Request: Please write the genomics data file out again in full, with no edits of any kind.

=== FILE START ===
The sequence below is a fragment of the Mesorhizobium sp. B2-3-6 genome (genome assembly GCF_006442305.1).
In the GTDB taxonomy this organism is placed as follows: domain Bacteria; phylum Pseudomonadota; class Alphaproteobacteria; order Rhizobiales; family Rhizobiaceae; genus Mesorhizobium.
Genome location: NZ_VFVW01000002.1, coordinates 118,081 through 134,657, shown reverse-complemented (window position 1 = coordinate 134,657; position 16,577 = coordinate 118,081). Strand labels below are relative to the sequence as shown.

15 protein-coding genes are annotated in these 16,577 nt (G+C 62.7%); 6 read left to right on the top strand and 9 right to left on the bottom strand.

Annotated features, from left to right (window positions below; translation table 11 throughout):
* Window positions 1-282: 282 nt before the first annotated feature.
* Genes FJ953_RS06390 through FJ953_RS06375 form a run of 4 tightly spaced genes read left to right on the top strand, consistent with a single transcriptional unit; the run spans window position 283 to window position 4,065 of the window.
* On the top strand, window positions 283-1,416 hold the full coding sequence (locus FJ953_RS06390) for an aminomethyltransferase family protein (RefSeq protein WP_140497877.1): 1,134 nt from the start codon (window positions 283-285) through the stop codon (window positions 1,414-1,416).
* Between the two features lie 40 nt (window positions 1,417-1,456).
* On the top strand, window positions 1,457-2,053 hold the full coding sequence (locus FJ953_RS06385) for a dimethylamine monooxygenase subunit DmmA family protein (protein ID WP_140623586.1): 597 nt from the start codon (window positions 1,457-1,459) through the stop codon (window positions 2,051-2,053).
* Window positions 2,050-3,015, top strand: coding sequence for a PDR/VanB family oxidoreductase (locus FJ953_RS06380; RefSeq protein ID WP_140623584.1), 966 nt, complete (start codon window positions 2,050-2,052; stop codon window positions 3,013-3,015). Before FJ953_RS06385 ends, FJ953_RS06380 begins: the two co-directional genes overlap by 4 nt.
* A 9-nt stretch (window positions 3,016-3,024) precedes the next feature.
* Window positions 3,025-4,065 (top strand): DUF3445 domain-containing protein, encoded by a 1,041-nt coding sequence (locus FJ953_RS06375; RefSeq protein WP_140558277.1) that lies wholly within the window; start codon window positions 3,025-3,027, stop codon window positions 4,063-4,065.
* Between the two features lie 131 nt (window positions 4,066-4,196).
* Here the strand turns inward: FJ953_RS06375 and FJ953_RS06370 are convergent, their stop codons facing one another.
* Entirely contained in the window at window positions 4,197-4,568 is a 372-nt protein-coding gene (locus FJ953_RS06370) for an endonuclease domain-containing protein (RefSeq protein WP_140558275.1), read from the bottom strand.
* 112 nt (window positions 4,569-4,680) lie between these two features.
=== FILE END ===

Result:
The sequence below is a fragment of the Mesorhizobium sp. B2-3-6 genome (genome assembly GCF_006442305.1).
In the GTDB taxonomy this organism is placed as follows: domain Bacteria; phylum Pseudomonadota; class Alphaproteobacteria; order Rhizobiales; family Rhizobiaceae; genus Mesorhizobium.
Genome location: NZ_VFVW01000002.1, coordinates 118,081 through 134,657, shown reverse-complemented (window position 1 = coordinate 134,657; position 16,577 = coordinate 118,081). Strand labels below are relative to the sequence as shown.

15 protein-coding genes are annotated in these 16,577 nt (G+C 62.7%); 6 read left to right on the top strand and 9 right to left on the bottom strand.

Annotated features, from left to right (window positions below; translation table 11 throughout):
* Window positions 1-282: 282 nt before the first annotated feature.
* Genes FJ953_RS06390 through FJ953_RS06375 form a run of 4 tightly spaced genes read left to right on the top strand, consistent with a single transcriptional unit; the run spans window position 283 to window position 4,065 of the window.
* On the top strand, window positions 283-1,416 hold the full coding sequence (locus FJ953_RS06390) for an aminomethyltransferase family protein (RefSeq protein WP_140497877.1): 1,134 nt from the start codon (window positions 283-285) through the stop codon (window positions 1,414-1,416).
* Between the two features lie 40 nt (window positions 1,417-1,456).
* On the top strand, window positions 1,457-2,053 hold the full coding sequence (locus FJ953_RS06385) for a dimethylamine monooxygenase subunit DmmA family protein (protein ID WP_140623586.1): 597 nt from the start codon (window positions 1,457-1,459) through the stop codon (window positions 2,051-2,053).
* Window positions 2,050-3,015, top strand: coding sequence for a PDR/VanB family oxidoreductase (locus FJ953_RS06380; RefSeq protein ID WP_140623584.1), 966 nt, complete (start codon window positions 2,050-2,052; stop codon window positions 3,013-3,015). Before FJ953_RS06385 ends, FJ953_RS06380 begins: the two co-directional genes overlap by 4 nt.
* A 9-nt stretch (window positions 3,016-3,024) precedes the next feature.
* Window positions 3,025-4,065 (top strand): DUF3445 domain-containing protein, encoded by a 1,041-nt coding sequence (locus FJ953_RS06375; RefSeq protein WP_140558277.1) that lies wholly within the window; start codon window positions 3,025-3,027, stop codon window positions 4,063-4,065.
* Between the two features lie 131 nt (window positions 4,066-4,196).
* Here the strand turns inward: FJ953_RS06375 and FJ953_RS06370 are convergent, their stop codons facing one another.
* Entirely contained in the window at window positions 4,197-4,568 is a 372-nt protein-coding gene (locus FJ953_RS06370) for an endonuclease domain-containing protein (RefSeq protein WP_140558275.1), read from the bottom strand.
* 112 nt (window positions 4,569-4,680) lie between these two features.